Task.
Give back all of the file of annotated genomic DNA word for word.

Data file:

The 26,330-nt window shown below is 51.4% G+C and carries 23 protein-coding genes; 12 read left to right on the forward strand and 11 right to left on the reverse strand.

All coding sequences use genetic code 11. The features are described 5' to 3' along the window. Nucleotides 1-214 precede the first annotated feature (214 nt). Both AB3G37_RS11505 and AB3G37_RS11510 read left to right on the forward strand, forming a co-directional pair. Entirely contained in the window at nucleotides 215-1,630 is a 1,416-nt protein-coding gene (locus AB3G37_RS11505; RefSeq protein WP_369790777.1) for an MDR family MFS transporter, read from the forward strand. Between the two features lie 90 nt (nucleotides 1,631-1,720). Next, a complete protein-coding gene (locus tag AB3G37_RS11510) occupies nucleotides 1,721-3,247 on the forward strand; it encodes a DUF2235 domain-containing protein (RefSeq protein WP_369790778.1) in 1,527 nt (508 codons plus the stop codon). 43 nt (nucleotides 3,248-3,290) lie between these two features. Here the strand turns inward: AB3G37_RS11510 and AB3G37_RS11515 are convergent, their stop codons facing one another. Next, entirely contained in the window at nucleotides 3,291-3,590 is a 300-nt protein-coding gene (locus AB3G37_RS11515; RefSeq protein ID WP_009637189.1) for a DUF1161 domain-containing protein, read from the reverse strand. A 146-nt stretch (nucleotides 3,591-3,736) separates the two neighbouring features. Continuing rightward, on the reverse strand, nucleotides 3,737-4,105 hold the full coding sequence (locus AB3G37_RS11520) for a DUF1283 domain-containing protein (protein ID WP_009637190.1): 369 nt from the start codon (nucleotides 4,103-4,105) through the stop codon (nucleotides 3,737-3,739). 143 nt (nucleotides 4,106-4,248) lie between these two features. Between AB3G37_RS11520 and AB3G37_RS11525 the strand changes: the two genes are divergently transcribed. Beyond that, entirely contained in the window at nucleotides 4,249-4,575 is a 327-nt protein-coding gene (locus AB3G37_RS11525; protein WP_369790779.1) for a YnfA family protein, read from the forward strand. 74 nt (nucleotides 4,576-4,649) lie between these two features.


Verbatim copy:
The 26,330-nt window shown below is 51.4% G+C and carries 23 protein-coding genes; 12 read left to right on the forward strand and 11 right to left on the reverse strand.

All coding sequences use genetic code 11. The features are described 5' to 3' along the window. Nucleotides 1-214 precede the first annotated feature (214 nt). Both AB3G37_RS11505 and AB3G37_RS11510 read left to right on the forward strand, forming a co-directional pair. Entirely contained in the window at nucleotides 215-1,630 is a 1,416-nt protein-coding gene (locus AB3G37_RS11505; RefSeq protein WP_369790777.1) for an MDR family MFS transporter, read from the forward strand. Between the two features lie 90 nt (nucleotides 1,631-1,720). Next, a complete protein-coding gene (locus tag AB3G37_RS11510) occupies nucleotides 1,721-3,247 on the forward strand; it encodes a DUF2235 domain-containing protein (RefSeq protein WP_369790778.1) in 1,527 nt (508 codons plus the stop codon). 43 nt (nucleotides 3,248-3,290) lie between these two features. Here the strand turns inward: AB3G37_RS11510 and AB3G37_RS11515 are convergent, their stop codons facing one another. Next, entirely contained in the window at nucleotides 3,291-3,590 is a 300-nt protein-coding gene (locus AB3G37_RS11515; RefSeq protein ID WP_009637189.1) for a DUF1161 domain-containing protein, read from the reverse strand. A 146-nt stretch (nucleotides 3,591-3,736) separates the two neighbouring features. Continuing rightward, on the reverse strand, nucleotides 3,737-4,105 hold the full coding sequence (locus AB3G37_RS11520) for a DUF1283 domain-containing protein (protein ID WP_009637190.1): 369 nt from the start codon (nucleotides 4,103-4,105) through the stop codon (nucleotides 3,737-3,739). 143 nt (nucleotides 4,106-4,248) lie between these two features. Between AB3G37_RS11520 and AB3G37_RS11525 the strand changes: the two genes are divergently transcribed. Beyond that, entirely contained in the window at nucleotides 4,249-4,575 is a 327-nt protein-coding gene (locus AB3G37_RS11525; protein WP_369790779.1) for a YnfA family protein, read from the forward strand. 74 nt (nucleotides 4,576-4,649) lie between these two features.